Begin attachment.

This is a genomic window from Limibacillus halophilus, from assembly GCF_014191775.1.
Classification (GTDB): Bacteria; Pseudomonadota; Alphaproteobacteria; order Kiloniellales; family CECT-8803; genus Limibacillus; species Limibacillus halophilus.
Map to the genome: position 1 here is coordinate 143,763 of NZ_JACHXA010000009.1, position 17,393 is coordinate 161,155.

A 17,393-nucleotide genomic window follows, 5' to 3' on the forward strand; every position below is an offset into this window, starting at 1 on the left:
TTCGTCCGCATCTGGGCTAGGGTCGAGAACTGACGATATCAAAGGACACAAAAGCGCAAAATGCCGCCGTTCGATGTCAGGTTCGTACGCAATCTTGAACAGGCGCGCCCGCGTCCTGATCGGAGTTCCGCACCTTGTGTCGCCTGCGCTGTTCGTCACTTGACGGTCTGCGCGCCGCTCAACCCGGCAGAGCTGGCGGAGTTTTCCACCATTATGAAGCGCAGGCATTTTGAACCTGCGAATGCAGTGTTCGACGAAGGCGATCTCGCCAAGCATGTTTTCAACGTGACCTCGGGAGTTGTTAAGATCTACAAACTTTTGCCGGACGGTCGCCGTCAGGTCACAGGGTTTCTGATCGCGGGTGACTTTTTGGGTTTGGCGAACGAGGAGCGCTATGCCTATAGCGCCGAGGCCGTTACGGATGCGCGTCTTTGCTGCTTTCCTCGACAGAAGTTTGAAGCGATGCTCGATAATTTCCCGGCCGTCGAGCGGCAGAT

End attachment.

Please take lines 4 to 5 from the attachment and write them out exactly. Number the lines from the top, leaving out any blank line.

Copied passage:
A 17,393-nucleotide genomic window follows, 5' to 3' on the forward strand; every position below is an offset into this window, starting at 1 on the left:
TTCGTCCGCATCTGGGCTAGGGTCGAGAACTGACGATATCAAAGGACACAAAAGCGCAAAATGCCGCCGTTCGATGTCAGGTTCGTACGCAATCTTGAACAGGCGCGCCCGCGTCCTGATCGGAGTTCCGCACCTTGTGTCGCCTGCGCTGTTCGTCACTTGACGGTCTGCGCGCCGCTCAACCCGGCAGAGCTGGCGGAGTTTTCCACCATTATGAAGCGCAGGCATTTTGAACCTGCGAATGCAGTGTTCGACGAAGGCGATCTCGCCAAGCATGTTTTCAACGTGACCTCGGGAGTTGTTAAGATCTACAAACTTTTGCCGGACGGTCGCCGTCAGGTCACAGGGTTTCTGATCGCGGGTGACTTTTTGGGTTTGGCGAACGAGGAGCGCTATGCCTATAGCGCCGAGGCCGTTACGGATGCGCGTCTTTGCTGCTTTCCTCGACAGAAGTTTGAAGCGATGCTCGATAATTTCCCGGCCGTCGAGCGGCAGAT